Implicit in the whole discussion around medications are these underlying genetic and social determinants that people bring into a pregnancy. Medication fits into that discussion as well.

Medscape What about the issue of maternal infections? Is there evidence that infections and/or fever are associated with ASD? If so, what kinds of infections, and is any particular gestational age of highest concern?

Dr Gordon-Lipkin: I think infections are important to consider. We can think of them in two categories: There are infections that have a direct effect on brain development, and then there are the infections that cause an inflammatory or fever response that indirectly affects brain development.

In the first category, we think about infections like cytomegalovirus (CMV) and, more recently, the Zika virus. CMV is prevalent in the environment. Many people have it and are not affected by it. However, when contracted during pregnancy, CMV can increase the risk for neurodevelopmental disabilities, and that includes things like microcephaly, deafness, and learning disabilities. Obviously, what has come to more attention recently is the Zika virus, which, similar to CMV, has a direct effect on brain development. It's been less prevalent in the United States but is definitely prevalent in the Americas. Zika virus can also lead to a spectrum of neurodevelopmental outcomes.

The role of an immune response is one that we know less about, but it's definitely a subject of investigation currently. We know that any sort of fever or infection—influenza, upper respiratory infections, any sort of bacterial or fungal infection—that causes an immune response or a fever during pregnancy causes an inflammation response and a cascade of biological events that may have an effect on brain development and potentially an increased risk for autism.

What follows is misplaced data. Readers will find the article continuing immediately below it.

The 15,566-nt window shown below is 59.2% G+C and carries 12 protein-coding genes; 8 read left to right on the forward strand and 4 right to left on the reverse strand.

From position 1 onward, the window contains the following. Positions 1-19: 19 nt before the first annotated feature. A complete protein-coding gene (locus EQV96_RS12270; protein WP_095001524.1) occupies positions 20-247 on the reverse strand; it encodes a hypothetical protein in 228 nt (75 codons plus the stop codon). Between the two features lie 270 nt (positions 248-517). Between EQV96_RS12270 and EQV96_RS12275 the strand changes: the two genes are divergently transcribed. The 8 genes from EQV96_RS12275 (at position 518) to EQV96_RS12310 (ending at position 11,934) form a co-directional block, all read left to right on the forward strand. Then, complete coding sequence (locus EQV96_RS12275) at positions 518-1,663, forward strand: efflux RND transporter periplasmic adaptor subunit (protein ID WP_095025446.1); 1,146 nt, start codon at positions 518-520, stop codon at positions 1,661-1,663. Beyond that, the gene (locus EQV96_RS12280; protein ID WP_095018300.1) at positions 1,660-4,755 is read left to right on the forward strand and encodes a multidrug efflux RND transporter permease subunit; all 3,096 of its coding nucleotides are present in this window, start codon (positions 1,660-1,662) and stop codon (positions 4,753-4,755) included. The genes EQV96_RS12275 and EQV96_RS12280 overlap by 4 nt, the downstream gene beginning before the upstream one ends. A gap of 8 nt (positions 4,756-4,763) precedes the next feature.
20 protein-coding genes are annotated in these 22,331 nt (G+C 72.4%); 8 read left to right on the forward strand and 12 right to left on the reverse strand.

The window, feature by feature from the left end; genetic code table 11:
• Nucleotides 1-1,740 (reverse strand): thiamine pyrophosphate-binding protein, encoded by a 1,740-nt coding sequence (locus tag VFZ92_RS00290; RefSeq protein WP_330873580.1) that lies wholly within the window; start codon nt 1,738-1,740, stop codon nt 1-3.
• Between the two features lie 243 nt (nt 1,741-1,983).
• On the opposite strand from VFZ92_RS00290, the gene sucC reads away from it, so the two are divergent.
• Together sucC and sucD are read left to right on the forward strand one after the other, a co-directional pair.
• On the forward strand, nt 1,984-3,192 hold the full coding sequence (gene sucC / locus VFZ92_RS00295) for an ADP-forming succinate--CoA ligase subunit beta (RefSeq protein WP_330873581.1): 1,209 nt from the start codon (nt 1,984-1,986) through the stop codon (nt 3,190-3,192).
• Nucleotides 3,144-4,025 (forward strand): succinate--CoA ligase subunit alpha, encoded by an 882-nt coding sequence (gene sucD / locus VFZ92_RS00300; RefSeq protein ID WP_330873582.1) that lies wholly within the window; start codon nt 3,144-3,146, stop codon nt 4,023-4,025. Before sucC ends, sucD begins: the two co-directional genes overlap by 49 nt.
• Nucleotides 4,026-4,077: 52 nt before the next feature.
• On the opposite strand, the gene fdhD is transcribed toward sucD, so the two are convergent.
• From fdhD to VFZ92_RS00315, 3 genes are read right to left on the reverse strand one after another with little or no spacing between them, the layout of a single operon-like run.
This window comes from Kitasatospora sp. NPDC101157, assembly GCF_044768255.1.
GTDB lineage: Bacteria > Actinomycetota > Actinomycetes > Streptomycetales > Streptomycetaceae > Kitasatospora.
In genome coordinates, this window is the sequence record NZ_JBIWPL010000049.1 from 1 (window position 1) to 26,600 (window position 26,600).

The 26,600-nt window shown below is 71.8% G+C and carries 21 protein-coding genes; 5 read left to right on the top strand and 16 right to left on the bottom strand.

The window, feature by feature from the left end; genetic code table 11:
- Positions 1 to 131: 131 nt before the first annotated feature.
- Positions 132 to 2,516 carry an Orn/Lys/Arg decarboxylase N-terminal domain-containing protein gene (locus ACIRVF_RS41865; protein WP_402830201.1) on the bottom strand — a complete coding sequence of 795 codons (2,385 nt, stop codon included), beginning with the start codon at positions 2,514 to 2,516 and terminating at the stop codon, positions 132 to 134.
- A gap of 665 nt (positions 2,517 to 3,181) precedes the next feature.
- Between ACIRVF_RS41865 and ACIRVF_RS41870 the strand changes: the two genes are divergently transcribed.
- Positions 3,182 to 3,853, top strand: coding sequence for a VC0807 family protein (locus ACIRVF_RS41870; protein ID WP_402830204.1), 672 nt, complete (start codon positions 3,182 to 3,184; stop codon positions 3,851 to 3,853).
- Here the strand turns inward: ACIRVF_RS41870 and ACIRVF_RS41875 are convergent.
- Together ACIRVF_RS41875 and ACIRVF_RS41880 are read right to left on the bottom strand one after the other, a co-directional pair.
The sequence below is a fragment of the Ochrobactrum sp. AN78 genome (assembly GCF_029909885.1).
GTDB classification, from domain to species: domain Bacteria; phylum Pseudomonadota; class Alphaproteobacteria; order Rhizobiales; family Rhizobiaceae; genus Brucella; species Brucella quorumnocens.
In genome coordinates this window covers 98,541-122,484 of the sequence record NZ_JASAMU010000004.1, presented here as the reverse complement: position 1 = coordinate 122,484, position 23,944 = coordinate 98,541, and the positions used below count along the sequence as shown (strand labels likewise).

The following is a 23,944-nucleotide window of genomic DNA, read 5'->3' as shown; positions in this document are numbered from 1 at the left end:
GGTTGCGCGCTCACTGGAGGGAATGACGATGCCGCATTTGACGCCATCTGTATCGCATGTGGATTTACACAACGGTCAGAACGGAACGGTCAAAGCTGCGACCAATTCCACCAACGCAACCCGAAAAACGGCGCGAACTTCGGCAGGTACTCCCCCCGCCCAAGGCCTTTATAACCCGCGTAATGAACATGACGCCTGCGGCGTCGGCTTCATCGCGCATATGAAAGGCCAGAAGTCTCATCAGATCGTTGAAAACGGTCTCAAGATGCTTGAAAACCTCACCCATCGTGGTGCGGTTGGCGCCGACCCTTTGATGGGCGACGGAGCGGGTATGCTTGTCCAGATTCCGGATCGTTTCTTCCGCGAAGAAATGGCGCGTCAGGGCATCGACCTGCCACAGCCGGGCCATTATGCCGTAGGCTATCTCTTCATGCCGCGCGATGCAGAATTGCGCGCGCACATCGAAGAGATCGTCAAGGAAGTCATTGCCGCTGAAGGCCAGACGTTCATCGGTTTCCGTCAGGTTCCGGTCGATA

That also ties to the concept of epigenetics and how things like a fever or an immune response may modify the genes and increase the risk for autism.

Medscape: Would that altered immune response be implicated with an autoimmune condition? Is there any evidence that autoimmune conditions are linked with ASD risk?

Dr Gordon-Lipkin: That is also an emerging area of interest. The research that looks at infectious immune responses and autoimmune responses does overlap. There is some evidence that having a mother with an autoimmune disease is associated with an increased risk for ASD.

Medscape: Maternal lifestyle factors—nutrition, alcohol, smoking—have been studied also. What do we know?

Dr Gordon-Lipkin: We know that neurodevelopmental disabilities in general can be linked to things like alcohol consumption and fetal alcohol spectrum disorder. We know that maternal smoking puts children at increased risk for neurodevelopmental disability. Interestingly, autism is not specifically linked to both of those factors, but neurodevelopmental disabilities, in general, are.

In terms of other lifestyle factors, such as nutrition, there are no specific diets linked to risk for autism. However, there is some general dietary advice that should be given. For example, foods rich in folic acid are important during pregnancy because folic acid is tied to good brain development. Avoiding certain toxins in food, like mercury, is also important to decrease the risk for injury to brain development.